Is evil evidence against the existence of God? Even if God and evil are compatible, it remains hotly contested whether evil renders belief in God unreasonable. The 'Evidential Argument from Evil' places five classic statements on this issue by eminent philosophers and theologians in dialogue with eleven new essays, reflecting new thinking by these and other scholars. The volume focuses on two versions of the argument. The first affirms that there is no reason for God to permit certain specific horrors or the variety and profusion of undeserved suffering. The second asserts that the biological role of pleasure and pain shows that hypotheses other than theism better explain those phenomena.
NO_CONTENT_IN_FEATURE

The latest book club pick from Oprah
"The Underground Railroad" by Colson Whitehead is a magnificent novel chronicling a young slave's adventures as she makes a desperate bid for freedom in the antebellum South. See more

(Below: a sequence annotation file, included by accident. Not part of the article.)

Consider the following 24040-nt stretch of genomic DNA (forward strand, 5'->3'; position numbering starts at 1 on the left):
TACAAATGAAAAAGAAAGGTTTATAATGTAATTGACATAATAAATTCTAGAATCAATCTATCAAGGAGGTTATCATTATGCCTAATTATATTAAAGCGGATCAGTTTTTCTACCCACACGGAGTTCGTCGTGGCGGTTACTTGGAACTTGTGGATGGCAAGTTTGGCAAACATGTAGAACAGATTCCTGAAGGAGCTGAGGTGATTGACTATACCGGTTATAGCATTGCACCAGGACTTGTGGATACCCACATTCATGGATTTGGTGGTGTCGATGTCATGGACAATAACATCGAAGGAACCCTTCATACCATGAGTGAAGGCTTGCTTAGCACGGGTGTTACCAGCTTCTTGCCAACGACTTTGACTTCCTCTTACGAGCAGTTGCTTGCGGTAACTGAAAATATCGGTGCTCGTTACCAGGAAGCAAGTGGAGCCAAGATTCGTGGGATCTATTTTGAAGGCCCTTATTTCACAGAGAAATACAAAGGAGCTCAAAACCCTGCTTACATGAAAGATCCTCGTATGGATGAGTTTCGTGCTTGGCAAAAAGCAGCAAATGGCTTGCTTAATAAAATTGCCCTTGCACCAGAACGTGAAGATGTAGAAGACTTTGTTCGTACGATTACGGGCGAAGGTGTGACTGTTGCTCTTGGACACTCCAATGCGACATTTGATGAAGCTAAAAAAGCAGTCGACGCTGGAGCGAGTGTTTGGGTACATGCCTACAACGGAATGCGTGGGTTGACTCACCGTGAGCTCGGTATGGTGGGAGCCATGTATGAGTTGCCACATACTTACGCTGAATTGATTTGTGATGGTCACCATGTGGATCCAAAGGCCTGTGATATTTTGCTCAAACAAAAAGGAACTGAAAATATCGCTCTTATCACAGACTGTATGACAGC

Product Details

  • Series: Indiana Series in the Philosophy of Religion
  • Paperback: 384 pages
  • Publisher: Indiana University Press; First Edition edition (October 17, 2008)
  • Language: English
  • ISBN-10: 0253210283
  • ISBN-13: 978-0253210289
  • Product Dimensions: 6.1 x 0.9 x 9.2 inches
  • Shipping Weight: 1.2 pounds (View shipping rates and policies)
  • Average Customer Review: 4.5 out of 5 stars  See all reviews (11 customer reviews)
  • Amazon Best Sellers Rank: #1,361,589 in Books (See Top 100 in Books)

Customer Reviews

Top Customer Reviews